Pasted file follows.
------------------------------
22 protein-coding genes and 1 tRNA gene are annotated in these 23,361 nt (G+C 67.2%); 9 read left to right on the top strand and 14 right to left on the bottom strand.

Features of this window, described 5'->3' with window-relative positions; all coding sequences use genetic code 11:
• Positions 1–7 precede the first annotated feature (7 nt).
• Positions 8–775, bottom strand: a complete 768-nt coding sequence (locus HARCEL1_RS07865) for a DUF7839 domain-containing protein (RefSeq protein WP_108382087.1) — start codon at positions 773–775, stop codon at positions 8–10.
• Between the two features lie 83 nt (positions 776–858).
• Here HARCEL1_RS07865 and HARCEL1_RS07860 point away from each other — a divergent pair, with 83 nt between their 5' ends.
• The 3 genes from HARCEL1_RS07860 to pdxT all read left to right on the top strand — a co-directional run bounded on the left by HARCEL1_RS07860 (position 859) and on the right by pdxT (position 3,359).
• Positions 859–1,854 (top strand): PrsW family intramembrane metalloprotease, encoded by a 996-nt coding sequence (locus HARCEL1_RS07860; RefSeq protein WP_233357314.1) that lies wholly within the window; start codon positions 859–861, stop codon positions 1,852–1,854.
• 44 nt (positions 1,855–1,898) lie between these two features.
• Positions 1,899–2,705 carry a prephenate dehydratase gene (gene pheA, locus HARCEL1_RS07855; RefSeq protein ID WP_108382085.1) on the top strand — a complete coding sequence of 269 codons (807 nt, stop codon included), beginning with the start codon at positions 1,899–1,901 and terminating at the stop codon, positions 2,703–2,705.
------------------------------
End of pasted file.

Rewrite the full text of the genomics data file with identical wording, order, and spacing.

22 protein-coding genes and 1 tRNA gene are annotated in these 23,361 nt (G+C 67.2%); 9 read left to right on the top strand and 14 right to left on the bottom strand.

Features of this window, described 5'->3' with window-relative positions; all coding sequences use genetic code 11:
• Positions 1–7 precede the first annotated feature (7 nt).
• Positions 8–775, bottom strand: a complete 768-nt coding sequence (locus HARCEL1_RS07865) for a DUF7839 domain-containing protein (RefSeq protein WP_108382087.1) — start codon at positions 773–775, stop codon at positions 8–10.
• Between the two features lie 83 nt (positions 776–858).
• Here HARCEL1_RS07865 and HARCEL1_RS07860 point away from each other — a divergent pair, with 83 nt between their 5' ends.
• The 3 genes from HARCEL1_RS07860 to pdxT all read left to right on the top strand — a co-directional run bounded on the left by HARCEL1_RS07860 (position 859) and on the right by pdxT (position 3,359).
• Positions 859–1,854 (top strand): PrsW family intramembrane metalloprotease, encoded by a 996-nt coding sequence (locus HARCEL1_RS07860; RefSeq protein WP_233357314.1) that lies wholly within the window; start codon positions 859–861, stop codon positions 1,852–1,854.
• 44 nt (positions 1,855–1,898) lie between these two features.
• Positions 1,899–2,705 carry a prephenate dehydratase gene (gene pheA, locus HARCEL1_RS07855; RefSeq protein ID WP_108382085.1) on the top strand — a complete coding sequence of 269 codons (807 nt, stop codon included), beginning with the start codon at positions 1,899–1,901 and terminating at the stop codon, positions 2,703–2,705.